Senator Steve Daines spent his afternoon on Capitol Hill speaking with the Bureau of Indian Affairs about the ever growing Missing and Murdered Indigenous People epidemic.
Sen. Daines questioned the BIA’s practices, specifically in Indian Country when it comes to communicating with families.
“One of the most frustrating experiences for families is the lack of information being shared from federal law enforcement agencies. It seems like there is a black hole,” said Daines
Tara Sweeney, Assistant Secretary for the Bureau of Indian Affairs told the committee that information is sometimes hard to share.
“Daines: Does the Office of Justice services currently have access to reports, lab results, photos or other evidence on missing persons or other cold cases with the Department of Justice?
Sweeney: What I can tell you is if BIA Office of Justice Services is the lead investigative bureau on a case, then we do have access. If there are cases where the FBI is the lead and is conducting an investigation in Indian Country we can do a better job of information sharing.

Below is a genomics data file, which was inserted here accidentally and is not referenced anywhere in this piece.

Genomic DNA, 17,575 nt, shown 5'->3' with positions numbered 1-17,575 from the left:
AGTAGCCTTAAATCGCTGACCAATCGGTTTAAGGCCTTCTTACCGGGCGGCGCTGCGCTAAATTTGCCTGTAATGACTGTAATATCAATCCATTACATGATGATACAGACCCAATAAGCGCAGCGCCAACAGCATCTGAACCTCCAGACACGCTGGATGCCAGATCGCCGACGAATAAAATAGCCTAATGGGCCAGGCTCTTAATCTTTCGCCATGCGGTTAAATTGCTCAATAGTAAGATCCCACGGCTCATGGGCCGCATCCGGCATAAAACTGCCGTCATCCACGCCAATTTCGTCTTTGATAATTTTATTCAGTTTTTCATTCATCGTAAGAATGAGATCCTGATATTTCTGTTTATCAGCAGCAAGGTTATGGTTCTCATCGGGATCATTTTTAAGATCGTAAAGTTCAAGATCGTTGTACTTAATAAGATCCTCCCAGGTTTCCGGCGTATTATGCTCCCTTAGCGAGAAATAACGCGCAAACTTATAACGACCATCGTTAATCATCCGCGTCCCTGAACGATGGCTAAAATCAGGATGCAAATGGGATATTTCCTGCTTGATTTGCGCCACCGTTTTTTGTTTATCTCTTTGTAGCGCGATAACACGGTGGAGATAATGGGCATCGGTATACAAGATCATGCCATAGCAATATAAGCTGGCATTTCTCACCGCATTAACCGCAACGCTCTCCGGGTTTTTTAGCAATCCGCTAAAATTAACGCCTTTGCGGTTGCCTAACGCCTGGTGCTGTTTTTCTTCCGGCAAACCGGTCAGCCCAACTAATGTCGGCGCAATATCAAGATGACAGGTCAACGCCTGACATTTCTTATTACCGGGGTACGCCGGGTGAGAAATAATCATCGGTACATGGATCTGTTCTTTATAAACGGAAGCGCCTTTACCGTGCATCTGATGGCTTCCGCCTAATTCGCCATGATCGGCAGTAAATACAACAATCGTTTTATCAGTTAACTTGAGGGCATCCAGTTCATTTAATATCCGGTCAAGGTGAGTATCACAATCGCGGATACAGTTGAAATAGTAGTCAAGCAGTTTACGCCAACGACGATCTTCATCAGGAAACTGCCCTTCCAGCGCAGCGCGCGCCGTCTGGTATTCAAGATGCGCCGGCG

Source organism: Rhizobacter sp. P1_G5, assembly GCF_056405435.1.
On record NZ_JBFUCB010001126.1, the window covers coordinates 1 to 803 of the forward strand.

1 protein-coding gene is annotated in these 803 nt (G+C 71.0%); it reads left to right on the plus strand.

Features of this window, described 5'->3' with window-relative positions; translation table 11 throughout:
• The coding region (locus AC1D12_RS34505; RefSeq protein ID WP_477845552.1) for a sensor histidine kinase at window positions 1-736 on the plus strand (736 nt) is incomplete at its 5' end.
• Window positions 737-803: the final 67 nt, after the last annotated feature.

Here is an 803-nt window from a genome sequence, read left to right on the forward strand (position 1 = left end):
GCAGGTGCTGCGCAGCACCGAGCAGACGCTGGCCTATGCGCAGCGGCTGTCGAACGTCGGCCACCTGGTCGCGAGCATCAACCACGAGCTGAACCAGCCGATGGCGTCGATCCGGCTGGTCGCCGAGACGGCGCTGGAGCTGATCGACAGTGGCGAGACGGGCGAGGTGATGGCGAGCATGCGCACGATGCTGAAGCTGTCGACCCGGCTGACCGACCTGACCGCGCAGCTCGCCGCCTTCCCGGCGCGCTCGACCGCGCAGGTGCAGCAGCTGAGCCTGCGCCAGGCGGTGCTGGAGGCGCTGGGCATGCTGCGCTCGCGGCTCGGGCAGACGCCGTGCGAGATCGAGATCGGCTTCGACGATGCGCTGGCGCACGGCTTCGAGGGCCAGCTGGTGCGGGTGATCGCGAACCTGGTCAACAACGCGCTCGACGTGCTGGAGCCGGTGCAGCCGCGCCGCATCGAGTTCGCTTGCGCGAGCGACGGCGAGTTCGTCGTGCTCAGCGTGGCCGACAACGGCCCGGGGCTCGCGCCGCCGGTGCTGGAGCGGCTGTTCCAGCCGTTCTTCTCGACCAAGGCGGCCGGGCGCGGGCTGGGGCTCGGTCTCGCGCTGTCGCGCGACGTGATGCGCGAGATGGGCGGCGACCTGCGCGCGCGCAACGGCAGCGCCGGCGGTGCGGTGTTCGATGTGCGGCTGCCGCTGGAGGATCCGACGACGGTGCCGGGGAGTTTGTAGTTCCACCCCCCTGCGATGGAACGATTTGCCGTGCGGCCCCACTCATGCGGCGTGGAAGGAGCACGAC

Daines: Does that mean they do have access or they don’t if it’s FBI?
Sweeney: Not always.”
Senator Daines is working to put together a step by step protocol for all missing indigenous people which would include using social media platforms as well as cell phone records to ensure within 72 hours as much information about the missing person is disseminated as quickly as possible.
“We’re going to be working on that to put out some kind of a standardized protocol, no matter what agency we’re working with so we can all be operating on the same standard procedures,” said Daines.
The most recurring theme to Wednesday’s questions was what can be done to ensure there is more effective communication between all agencies in order to bring these men and women home safe?
Sweeney said, “In addition to Department of Justice and Department of Interior, bringing in HHS (Health and Human Services) as well and having that dialogue, to look at what truly are the needs. What ar ethe challenges and what role does the administration play in closing that information gap.”
The importance of this issue is one both sides of aisle can agree on. Democratic Senator Jon Tester is also leading a group of legislators asking the Government Accountability Office to conduct a study on the MMIW crisis.